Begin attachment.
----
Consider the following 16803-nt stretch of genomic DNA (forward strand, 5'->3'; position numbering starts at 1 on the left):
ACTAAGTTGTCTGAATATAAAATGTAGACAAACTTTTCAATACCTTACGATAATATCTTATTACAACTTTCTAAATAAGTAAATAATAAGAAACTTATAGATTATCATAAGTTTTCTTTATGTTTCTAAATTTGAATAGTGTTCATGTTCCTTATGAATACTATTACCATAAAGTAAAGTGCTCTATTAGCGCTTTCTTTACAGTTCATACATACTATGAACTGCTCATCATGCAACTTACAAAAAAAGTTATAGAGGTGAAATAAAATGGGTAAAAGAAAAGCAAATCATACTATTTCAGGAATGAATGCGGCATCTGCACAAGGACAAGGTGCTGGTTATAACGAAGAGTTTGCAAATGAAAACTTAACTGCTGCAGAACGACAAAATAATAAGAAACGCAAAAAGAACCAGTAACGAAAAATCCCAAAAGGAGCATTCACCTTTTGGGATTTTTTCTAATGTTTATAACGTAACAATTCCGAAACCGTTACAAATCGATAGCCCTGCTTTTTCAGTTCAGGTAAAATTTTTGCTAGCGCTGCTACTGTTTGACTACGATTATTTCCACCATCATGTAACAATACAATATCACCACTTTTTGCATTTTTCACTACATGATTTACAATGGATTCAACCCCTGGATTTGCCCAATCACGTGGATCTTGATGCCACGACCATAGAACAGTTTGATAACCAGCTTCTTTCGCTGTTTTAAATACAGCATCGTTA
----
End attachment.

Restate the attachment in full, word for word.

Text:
Consider the following 16803-nt stretch of genomic DNA (forward strand, 5'->3'; position numbering starts at 1 on the left):
ACTAAGTTGTCTGAATATAAAATGTAGACAAACTTTTCAATACCTTACGATAATATCTTATTACAACTTTCTAAATAAGTAAATAATAAGAAACTTATAGATTATCATAAGTTTTCTTTATGTTTCTAAATTTGAATAGTGTTCATGTTCCTTATGAATACTATTACCATAAAGTAAAGTGCTCTATTAGCGCTTTCTTTACAGTTCATACATACTATGAACTGCTCATCATGCAACTTACAAAAAAAGTTATAGAGGTGAAATAAAATGGGTAAAAGAAAAGCAAATCATACTATTTCAGGAATGAATGCGGCATCTGCACAAGGACAAGGTGCTGGTTATAACGAAGAGTTTGCAAATGAAAACTTAACTGCTGCAGAACGACAAAATAATAAGAAACGCAAAAAGAACCAGTAACGAAAAATCCCAAAAGGAGCATTCACCTTTTGGGATTTTTTCTAATGTTTATAACGTAACAATTCCGAAACCGTTACAAATCGATAGCCCTGCTTTTTCAGTTCAGGTAAAATTTTTGCTAGCGCTGCTACTGTTTGACTACGATTATTTCCACCATCATGTAACAATACAATATCACCACTTTTTGCATTTTTCACTACATGATTTACAATGGATTCAACCCCTGGATTTGCCCAATCACGTGGATCTTGATGCCACGACCATAGAACAGTTTGATAACCAGCTTCTTTCGCTGTTTTAAATACAGCATCGTTA